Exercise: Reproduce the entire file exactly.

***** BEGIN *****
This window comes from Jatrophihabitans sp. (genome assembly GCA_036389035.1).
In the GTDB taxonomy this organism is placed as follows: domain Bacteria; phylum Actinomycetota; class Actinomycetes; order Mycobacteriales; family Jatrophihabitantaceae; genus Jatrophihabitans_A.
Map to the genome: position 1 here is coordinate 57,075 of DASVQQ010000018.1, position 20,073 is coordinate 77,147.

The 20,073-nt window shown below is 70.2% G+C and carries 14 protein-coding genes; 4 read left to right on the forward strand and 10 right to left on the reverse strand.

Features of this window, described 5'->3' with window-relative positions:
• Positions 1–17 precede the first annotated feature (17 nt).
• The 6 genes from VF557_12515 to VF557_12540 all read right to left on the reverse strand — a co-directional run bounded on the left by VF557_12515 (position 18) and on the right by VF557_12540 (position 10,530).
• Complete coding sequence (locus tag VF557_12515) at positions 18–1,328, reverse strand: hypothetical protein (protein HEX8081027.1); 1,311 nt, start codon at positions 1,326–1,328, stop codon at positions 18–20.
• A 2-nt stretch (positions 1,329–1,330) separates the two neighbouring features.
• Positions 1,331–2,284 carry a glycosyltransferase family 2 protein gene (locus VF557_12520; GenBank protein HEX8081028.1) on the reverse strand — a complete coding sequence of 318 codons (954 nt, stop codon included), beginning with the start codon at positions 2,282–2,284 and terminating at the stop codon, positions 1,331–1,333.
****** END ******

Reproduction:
This window comes from Jatrophihabitans sp. (genome assembly GCA_036389035.1).
In the GTDB taxonomy this organism is placed as follows: domain Bacteria; phylum Actinomycetota; class Actinomycetes; order Mycobacteriales; family Jatrophihabitantaceae; genus Jatrophihabitans_A.
Map to the genome: position 1 here is coordinate 57,075 of DASVQQ010000018.1, position 20,073 is coordinate 77,147.

The 20,073-nt window shown below is 70.2% G+C and carries 14 protein-coding genes; 4 read left to right on the forward strand and 10 right to left on the reverse strand.

Features of this window, described 5'->3' with window-relative positions:
• Positions 1–17 precede the first annotated feature (17 nt).
• The 6 genes from VF557_12515 to VF557_12540 all read right to left on the reverse strand — a co-directional run bounded on the left by VF557_12515 (position 18) and on the right by VF557_12540 (position 10,530).
• Complete coding sequence (locus tag VF557_12515) at positions 18–1,328, reverse strand: hypothetical protein (protein HEX8081027.1); 1,311 nt, start codon at positions 1,326–1,328, stop codon at positions 18–20.
• A 2-nt stretch (positions 1,329–1,330) separates the two neighbouring features.
• Positions 1,331–2,284 carry a glycosyltransferase family 2 protein gene (locus VF557_12520; GenBank protein HEX8081028.1) on the reverse strand — a complete coding sequence of 318 codons (954 nt, stop codon included), beginning with the start codon at positions 2,282–2,284 and terminating at the stop codon, positions 1,331–1,333.